Health benefits of plant-based diets
These diets follow healthy eating guidelines, so they can protect against major diseases like heart disease, stroke, Type 2 diabetes and cancer. They’re also better for the planet. According to a University of Oxford study, if everyone adopted global healthy eating guidelines (essentially plant-based diets) by 2050, 5.1 million deaths would be prevented and food-related greenhouse gas emissions would drop by 29 per cent. The key to achieving this though is to ensure diets are mostly based on vegetables, fruit, grains, pulses, nuts and seeds, rather than full of plant-based ultra-processed foods, which can be high in fat, sugar and salt.
Is it worth a try?
The low energy density of plant-based diets allows larger portions for fewer calories, so they may suit people with bigger appetites. Start with the Government’s Eatwell Guide – plants make up 79 per cent of the foods recommended.
The vegan diet
With #vegan getting 129 million hits on Instagram and 38 billion on TikTok, there’s no bigger diet trend right now. The Vegan Society confirms 1.5 per cent of Brits eat a vegan diet.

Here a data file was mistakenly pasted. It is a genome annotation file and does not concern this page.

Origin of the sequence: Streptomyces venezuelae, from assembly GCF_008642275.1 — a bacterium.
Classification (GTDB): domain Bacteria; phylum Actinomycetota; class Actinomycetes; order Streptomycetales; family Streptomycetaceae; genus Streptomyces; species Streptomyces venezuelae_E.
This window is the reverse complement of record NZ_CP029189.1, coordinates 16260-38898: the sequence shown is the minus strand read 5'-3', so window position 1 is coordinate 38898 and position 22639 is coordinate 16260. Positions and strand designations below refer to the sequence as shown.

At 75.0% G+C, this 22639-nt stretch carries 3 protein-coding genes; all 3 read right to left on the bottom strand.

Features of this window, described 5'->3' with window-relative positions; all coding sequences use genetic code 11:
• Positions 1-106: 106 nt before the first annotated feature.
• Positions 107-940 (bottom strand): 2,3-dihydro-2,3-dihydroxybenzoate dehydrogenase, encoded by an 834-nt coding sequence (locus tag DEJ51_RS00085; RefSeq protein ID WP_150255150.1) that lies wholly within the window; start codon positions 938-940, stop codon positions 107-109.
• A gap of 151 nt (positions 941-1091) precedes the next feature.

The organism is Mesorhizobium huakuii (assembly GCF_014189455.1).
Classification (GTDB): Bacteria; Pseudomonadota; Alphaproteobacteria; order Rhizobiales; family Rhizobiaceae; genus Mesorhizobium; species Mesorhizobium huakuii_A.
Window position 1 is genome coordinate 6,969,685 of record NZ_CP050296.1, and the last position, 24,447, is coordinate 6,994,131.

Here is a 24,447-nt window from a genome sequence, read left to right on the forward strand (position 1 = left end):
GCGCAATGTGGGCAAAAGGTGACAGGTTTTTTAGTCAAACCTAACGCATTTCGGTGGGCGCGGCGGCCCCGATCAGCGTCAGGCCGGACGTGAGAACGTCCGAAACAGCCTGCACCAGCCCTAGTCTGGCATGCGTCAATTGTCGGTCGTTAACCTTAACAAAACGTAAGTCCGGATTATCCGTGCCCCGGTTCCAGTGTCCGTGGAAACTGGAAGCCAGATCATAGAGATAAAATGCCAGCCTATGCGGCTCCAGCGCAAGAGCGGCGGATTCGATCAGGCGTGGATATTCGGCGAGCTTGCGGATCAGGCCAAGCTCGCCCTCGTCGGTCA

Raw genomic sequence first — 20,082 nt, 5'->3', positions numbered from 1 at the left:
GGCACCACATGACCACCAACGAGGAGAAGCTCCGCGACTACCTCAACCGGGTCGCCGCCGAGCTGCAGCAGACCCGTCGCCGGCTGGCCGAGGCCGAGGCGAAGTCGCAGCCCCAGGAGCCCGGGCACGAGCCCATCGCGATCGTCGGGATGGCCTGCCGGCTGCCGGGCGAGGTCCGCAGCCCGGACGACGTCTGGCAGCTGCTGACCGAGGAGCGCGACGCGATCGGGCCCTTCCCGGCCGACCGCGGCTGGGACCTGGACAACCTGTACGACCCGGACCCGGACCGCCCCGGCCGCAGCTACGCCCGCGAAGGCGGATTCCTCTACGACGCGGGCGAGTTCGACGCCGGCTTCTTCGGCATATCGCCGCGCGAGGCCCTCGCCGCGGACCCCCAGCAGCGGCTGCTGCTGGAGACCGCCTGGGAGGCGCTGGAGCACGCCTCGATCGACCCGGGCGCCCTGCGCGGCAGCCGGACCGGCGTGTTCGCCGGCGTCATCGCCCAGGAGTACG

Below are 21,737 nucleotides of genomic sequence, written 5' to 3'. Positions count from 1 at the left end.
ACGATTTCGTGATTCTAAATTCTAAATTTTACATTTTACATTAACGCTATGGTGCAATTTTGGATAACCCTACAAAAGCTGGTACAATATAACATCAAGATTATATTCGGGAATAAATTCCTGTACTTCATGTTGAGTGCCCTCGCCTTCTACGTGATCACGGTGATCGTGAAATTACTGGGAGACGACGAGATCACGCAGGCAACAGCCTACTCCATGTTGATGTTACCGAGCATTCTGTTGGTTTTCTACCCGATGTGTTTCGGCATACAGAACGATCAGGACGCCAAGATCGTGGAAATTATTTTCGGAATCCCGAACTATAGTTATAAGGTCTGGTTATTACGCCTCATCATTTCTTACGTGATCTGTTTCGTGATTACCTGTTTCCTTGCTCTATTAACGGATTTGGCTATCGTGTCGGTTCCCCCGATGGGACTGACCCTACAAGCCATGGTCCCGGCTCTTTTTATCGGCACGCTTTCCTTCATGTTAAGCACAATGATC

How vegan diets work
Vegan diets exclude all animal products, including meat, fish, eggs, dairy and even honey. They’re not traditionally designed for weight loss. However, like Mediterranean and plant-based diets, replacing meat with plant proteins can reduce calories, resulting in weight loss. For example, per 100g, beef mince contains 255 calories, tofu 73 calories, and chickpeas 129 calories. Danish scientists found vegan diets reduced weight by an average of 4.1kg (9lb), compared with other diets, in adults who are overweight or living with Type 2 diabetes.
Health benefits of vegan diets
Vegan diets can be lower in saturated fat, sugar and salt, and higher in fibre than meat-containing diets. Indeed, there’s evidence they may benefit heart health and protect against cancer, but may be less beneficial for our bones, possibly due to lower calcium and vitamin D intakes. Choosing products fortified with these nutrients – plus vitamin B12 and iodine, which are often lower in vegan diets – helps ensure nutrient needs are met.
Is it worth a try?
Vegan diets can be the next step for people already eating a mainly plant-based diet. It’s important to follow healthy eating guidelines though and avoid relying on processed vegan foods that can be high in calories, saturates, sugar and salt. “If you plan to follow a vegan diet, it’s important to ensure it’s nutritionally balanced and your plate looks like a rainbow [with a variety of brightly coloured foods],” confirms Dr Brown. Peri- and post-menopausal women following a vegan diet should pay particular attention to calcium to protect bones.